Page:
The Office of Personnel Management Wants Your ECQs to Pass
I know, I know. Many people would disagree with the title of this article.
“They ate my ECQs for lunch,” they’d say.
“They make it so difficult because they don’t want anyone to pass. It’s virtually impossible!”
I would argue that even if the Office of Personnel Management (OPM) doesn’t realize it, OPM has given you a number of parameters that a) make it easier for you to provide the kinds of impactful career stories it wants, and b) make it easier for OPM to find what it’s looking for in your ECQs.
The 10-year rule: If an example happened more than 10 years ago, don’t bother. The board won’t like it.
The Challenge-Context-Actions-Results (CCAR) format: Some people, such as those in the Public Affairs community, like to write starting with the “bottom line” up front. OPM wants your stories told in a logical format on the page, using Challenge-Context-Actions-Results.
Executive Essays, not project management descriptions: It is easy to simply share detailed and overly technical write-ups of projects, but that’s not what OPM is looking for. OPM wants specific career stories, yes, but ones that are impactful and executive in scope. That means you are dealing with senior officials, crossing organizational lines, and creating results that have widespread and long-term strategic impact on customers and stakeholders. It’s best to keep the reader in mind, and assume (rightly so) that they don’t share your background. In other words, you must express your stories in a way that any executive can understand and appreciate.
Two pages per ECQ: Check each vacancy, because there is sometimes a little bit of a restriction on length or character count, but for the most part, OPM gives you a two-page limit per ECQ. That’s good, because without this parameter, some people would write a single paragraph and other would write eight pages!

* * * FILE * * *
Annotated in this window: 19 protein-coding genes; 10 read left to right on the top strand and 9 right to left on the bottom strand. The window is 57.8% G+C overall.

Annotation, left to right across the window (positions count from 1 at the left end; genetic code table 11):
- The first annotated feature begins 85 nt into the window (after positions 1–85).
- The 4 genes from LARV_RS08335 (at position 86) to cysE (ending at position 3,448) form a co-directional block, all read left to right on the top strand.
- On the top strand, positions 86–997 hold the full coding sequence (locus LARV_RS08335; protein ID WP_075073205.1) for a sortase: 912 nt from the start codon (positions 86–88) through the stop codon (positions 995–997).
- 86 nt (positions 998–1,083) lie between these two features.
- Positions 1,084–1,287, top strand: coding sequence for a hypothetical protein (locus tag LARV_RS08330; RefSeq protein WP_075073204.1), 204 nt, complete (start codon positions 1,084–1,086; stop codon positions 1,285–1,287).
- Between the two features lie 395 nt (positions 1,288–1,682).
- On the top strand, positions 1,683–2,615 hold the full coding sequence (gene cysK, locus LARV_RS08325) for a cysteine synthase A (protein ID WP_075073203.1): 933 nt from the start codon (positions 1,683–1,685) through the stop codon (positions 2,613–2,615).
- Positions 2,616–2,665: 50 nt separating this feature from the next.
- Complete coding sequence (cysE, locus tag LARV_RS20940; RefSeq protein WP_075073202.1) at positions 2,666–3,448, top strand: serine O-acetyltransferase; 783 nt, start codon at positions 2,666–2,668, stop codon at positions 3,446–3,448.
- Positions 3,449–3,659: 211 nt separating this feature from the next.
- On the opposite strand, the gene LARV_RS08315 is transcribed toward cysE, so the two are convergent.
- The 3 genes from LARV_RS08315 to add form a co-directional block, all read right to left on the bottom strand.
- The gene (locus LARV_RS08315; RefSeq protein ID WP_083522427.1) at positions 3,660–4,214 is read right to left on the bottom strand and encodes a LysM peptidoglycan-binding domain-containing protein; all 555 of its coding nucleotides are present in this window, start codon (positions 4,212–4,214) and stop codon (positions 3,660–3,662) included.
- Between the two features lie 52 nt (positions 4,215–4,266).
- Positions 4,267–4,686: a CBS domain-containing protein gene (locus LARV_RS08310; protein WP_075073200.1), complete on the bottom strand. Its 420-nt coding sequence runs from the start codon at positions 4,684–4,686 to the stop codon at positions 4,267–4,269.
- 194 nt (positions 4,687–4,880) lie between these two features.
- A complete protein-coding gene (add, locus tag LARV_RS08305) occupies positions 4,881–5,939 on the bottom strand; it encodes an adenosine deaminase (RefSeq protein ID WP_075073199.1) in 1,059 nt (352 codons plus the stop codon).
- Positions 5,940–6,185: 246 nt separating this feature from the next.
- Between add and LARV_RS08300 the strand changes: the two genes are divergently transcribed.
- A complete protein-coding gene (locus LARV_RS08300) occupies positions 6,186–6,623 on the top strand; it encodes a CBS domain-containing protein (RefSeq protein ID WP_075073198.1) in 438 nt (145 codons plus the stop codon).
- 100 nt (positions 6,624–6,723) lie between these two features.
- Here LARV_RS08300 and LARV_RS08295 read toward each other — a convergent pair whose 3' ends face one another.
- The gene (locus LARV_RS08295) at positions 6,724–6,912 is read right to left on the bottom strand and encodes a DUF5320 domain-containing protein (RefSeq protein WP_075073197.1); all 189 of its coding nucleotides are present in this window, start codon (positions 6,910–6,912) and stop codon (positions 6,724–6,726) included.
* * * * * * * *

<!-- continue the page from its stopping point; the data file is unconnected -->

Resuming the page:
Two examples per ECQ: This is not a requirement, but a strongly recommended best practice. The boards would always rather see two examples per ECQ instead of just one.
Use the competencies as your guide: Before you write your ECQs, you should outline your potential topics and then compare them to the competencies for each ECQ. And then ask yourself, “Will I be able to address most, if not all, of these competencies effectively in my write-up?” If the answer is yes, you are probably on the right track. However, if the answer is no, or if it is unclear, then your topic is probably not a good fit for that particular ECQ. The boards will absolutely be looking for the competencies in your ECQs.
Finally, I would argue that it shouldn’t necessarily be easy to get your ECQs approved by OPM. Don’t we only want highly motivated and dedicated people in these important Senior Executive Service positions? Don’t we want people who can write relatively short essays on five broad categories about their careers? Doesn’t seem like too much to ask. Considering the influence SESers have, and the important leadership oversight role they play, I say if the application process “weeds out” the faint of heart, then so be it.
If you provide impactful career stories that are executive in scope and make sure you follow these “parameters,” your chances of being approved will increase dramatically. And since OPM is the one providing these parameters, doesn’t it make sense that they actually want your ECQs to pass?
Lee Kelley is an Iraq war veteran and former Army Captain who now serves as the senior writer on CareerPro Global’s writing team. Leveraging the company’s vast expertise in assisting thousands of SES and federal job seekers, Lee has personally developed hundreds of resumes and more than a thousand ECQs. He is also the Director of Training and Veteran Transitions, and has provided USAJOBS resume-writing workshops to hundreds of federal employees and our military. In addition, Lee is an author and executive coach. He co-authored the book Roadmap to the Senior Executive Service: How to Find SES Jobs, Determine Your Qualifications, and Develop Your SES Application. His latest book is titled, Inside Marine One: Four U.S. Presidents, One Proud Marine, and the World’s Most Amazing Helicopter.
Posted in Career Tip of the Month